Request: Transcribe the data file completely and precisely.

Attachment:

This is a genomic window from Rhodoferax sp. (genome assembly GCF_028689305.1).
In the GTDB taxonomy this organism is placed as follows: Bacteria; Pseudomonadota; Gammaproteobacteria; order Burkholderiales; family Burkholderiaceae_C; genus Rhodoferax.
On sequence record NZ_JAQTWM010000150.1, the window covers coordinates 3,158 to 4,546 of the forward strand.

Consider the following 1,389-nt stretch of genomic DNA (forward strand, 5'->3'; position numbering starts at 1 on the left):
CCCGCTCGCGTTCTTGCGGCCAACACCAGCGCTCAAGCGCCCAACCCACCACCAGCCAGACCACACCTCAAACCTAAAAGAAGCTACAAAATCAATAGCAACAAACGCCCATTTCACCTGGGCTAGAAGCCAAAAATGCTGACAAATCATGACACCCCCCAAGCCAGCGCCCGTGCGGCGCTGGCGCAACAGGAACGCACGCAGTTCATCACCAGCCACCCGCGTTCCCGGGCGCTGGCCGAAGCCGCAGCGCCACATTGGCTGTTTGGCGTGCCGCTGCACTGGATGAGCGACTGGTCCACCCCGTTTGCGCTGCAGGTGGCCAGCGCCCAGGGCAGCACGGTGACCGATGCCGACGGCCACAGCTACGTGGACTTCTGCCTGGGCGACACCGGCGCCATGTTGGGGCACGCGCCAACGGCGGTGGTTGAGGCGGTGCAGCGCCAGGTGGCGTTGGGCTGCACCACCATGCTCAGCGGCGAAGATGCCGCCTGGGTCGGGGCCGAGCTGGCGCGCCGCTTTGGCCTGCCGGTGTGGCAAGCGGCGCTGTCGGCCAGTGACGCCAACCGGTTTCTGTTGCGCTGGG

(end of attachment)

This is a genomic window from Rhodoferax sp. (genome assembly GCF_028689305.1).
In the GTDB taxonomy this organism is placed as follows: Bacteria; Pseudomonadota; Gammaproteobacteria; order Burkholderiales; family Burkholderiaceae_C; genus Rhodoferax.
On sequence record NZ_JAQTWM010000150.1, the window covers coordinates 3,158 to 4,546 of the forward strand.

Consider the following 1,389-nt stretch of genomic DNA (forward strand, 5'->3'; position numbering starts at 1 on the left):
CCCGCTCGCGTTCTTGCGGCCAACACCAGCGCTCAAGCGCCCAACCCACCACCAGCCAGACCACACCTCAAACCTAAAAGAAGCTACAAAATCAATAGCAACAAACGCCCATTTCACCTGGGCTAGAAGCCAAAAATGCTGACAAATCATGACACCCCCCAAGCCAGCGCCCGTGCGGCGCTGGCGCAACAGGAACGCACGCAGTTCATCACCAGCCACCCGCGTTCCCGGGCGCTGGCCGAAGCCGCAGCGCCACATTGGCTGTTTGGCGTGCCGCTGCACTGGATGAGCGACTGGTCCACCCCGTTTGCGCTGCAGGTGGCCAGCGCCCAGGGCAGCACGGTGACCGATGCCGACGGCCACAGCTACGTGGACTTCTGCCTGGGCGACACCGGCGCCATGTTGGGGCACGCGCCAACGGCGGTGGTTGAGGCGGTGCAGCGCCAGGTGGCGTTGGGCTGCACCACCATGCTCAGCGGCGAAGATGCCGCCTGGGTCGGGGCCGAGCTGGCGCGCCGCTTTGGCCTGCCGGTGTGGCAAGCGGCGCTGTCGGCCAGTGACGCCAACCGGTTTCTGTTGCGCTGGG